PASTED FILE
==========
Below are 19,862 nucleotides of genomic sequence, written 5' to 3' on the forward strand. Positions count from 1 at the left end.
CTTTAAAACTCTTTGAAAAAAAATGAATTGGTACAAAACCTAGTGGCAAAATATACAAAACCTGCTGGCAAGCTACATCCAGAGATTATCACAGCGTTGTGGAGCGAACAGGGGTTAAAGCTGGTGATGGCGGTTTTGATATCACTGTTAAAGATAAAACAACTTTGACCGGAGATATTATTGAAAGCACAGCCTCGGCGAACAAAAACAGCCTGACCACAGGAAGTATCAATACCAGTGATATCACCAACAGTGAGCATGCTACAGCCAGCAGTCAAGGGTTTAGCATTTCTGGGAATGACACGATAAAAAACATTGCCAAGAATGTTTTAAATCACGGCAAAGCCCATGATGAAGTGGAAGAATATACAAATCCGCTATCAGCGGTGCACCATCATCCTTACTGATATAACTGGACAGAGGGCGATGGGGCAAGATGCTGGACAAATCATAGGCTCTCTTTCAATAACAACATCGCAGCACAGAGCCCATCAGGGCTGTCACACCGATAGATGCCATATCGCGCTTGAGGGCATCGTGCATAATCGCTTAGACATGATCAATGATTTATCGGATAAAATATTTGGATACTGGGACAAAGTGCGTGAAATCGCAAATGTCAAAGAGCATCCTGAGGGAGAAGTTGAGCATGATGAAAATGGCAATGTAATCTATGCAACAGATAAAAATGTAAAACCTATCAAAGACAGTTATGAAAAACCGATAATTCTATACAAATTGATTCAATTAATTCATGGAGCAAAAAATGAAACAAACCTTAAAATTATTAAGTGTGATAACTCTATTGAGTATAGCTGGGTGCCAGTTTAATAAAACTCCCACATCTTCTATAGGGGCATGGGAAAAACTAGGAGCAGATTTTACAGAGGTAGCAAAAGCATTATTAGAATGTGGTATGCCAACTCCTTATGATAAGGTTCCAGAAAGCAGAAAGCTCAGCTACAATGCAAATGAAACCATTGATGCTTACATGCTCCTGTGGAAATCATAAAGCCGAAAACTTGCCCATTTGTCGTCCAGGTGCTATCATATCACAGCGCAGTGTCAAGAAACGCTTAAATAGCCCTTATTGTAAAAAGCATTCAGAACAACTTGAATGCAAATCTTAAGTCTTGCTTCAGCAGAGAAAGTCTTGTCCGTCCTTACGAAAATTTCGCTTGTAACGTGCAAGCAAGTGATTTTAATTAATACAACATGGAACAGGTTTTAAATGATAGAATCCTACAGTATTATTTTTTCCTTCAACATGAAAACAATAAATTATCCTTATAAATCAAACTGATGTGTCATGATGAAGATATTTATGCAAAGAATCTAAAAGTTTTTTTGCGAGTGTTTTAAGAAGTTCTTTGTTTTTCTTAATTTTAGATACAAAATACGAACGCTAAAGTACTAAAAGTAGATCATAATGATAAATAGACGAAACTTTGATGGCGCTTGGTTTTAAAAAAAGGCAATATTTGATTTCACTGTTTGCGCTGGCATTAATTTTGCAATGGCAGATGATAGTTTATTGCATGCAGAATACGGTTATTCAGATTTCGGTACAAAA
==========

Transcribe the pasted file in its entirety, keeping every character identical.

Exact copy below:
Below are 19,862 nucleotides of genomic sequence, written 5' to 3' on the forward strand. Positions count from 1 at the left end.
CTTTAAAACTCTTTGAAAAAAAATGAATTGGTACAAAACCTAGTGGCAAAATATACAAAACCTGCTGGCAAGCTACATCCAGAGATTATCACAGCGTTGTGGAGCGAACAGGGGTTAAAGCTGGTGATGGCGGTTTTGATATCACTGTTAAAGATAAAACAACTTTGACCGGAGATATTATTGAAAGCACAGCCTCGGCGAACAAAAACAGCCTGACCACAGGAAGTATCAATACCAGTGATATCACCAACAGTGAGCATGCTACAGCCAGCAGTCAAGGGTTTAGCATTTCTGGGAATGACACGATAAAAAACATTGCCAAGAATGTTTTAAATCACGGCAAAGCCCATGATGAAGTGGAAGAATATACAAATCCGCTATCAGCGGTGCACCATCATCCTTACTGATATAACTGGACAGAGGGCGATGGGGCAAGATGCTGGACAAATCATAGGCTCTCTTTCAATAACAACATCGCAGCACAGAGCCCATCAGGGCTGTCACACCGATAGATGCCATATCGCGCTTGAGGGCATCGTGCATAATCGCTTAGACATGATCAATGATTTATCGGATAAAATATTTGGATACTGGGACAAAGTGCGTGAAATCGCAAATGTCAAAGAGCATCCTGAGGGAGAAGTTGAGCATGATGAAAATGGCAATGTAATCTATGCAACAGATAAAAATGTAAAACCTATCAAAGACAGTTATGAAAAACCGATAATTCTATACAAATTGATTCAATTAATTCATGGAGCAAAAAATGAAACAAACCTTAAAATTATTAAGTGTGATAACTCTATTGAGTATAGCTGGGTGCCAGTTTAATAAAACTCCCACATCTTCTATAGGGGCATGGGAAAAACTAGGAGCAGATTTTACAGAGGTAGCAAAAGCATTATTAGAATGTGGTATGCCAACTCCTTATGATAAGGTTCCAGAAAGCAGAAAGCTCAGCTACAATGCAAATGAAACCATTGATGCTTACATGCTCCTGTGGAAATCATAAAGCCGAAAACTTGCCCATTTGTCGTCCAGGTGCTATCATATCACAGCGCAGTGTCAAGAAACGCTTAAATAGCCCTTATTGTAAAAAGCATTCAGAACAACTTGAATGCAAATCTTAAGTCTTGCTTCAGCAGAGAAAGTCTTGTCCGTCCTTACGAAAATTTCGCTTGTAACGTGCAAGCAAGTGATTTTAATTAATACAACATGGAACAGGTTTTAAATGATAGAATCCTACAGTATTATTTTTTCCTTCAACATGAAAACAATAAATTATCCTTATAAATCAAACTGATGTGTCATGATGAAGATATTTATGCAAAGAATCTAAAAGTTTTTTTGCGAGTGTTTTAAGAAGTTCTTTGTTTTTCTTAATTTTAGATACAAAATACGAACGCTAAAGTACTAAAAGTAGATCATAATGATAAATAGACGAAACTTTGATGGCGCTTGGTTTTAAAAAAAGGCAATATTTGATTTCACTGTTTGCGCTGGCATTAATTTTGCAATGGCAGATGATAGTTTATTGCATGCAGAATACGGTTATTCAGATTTCGGTACAAAA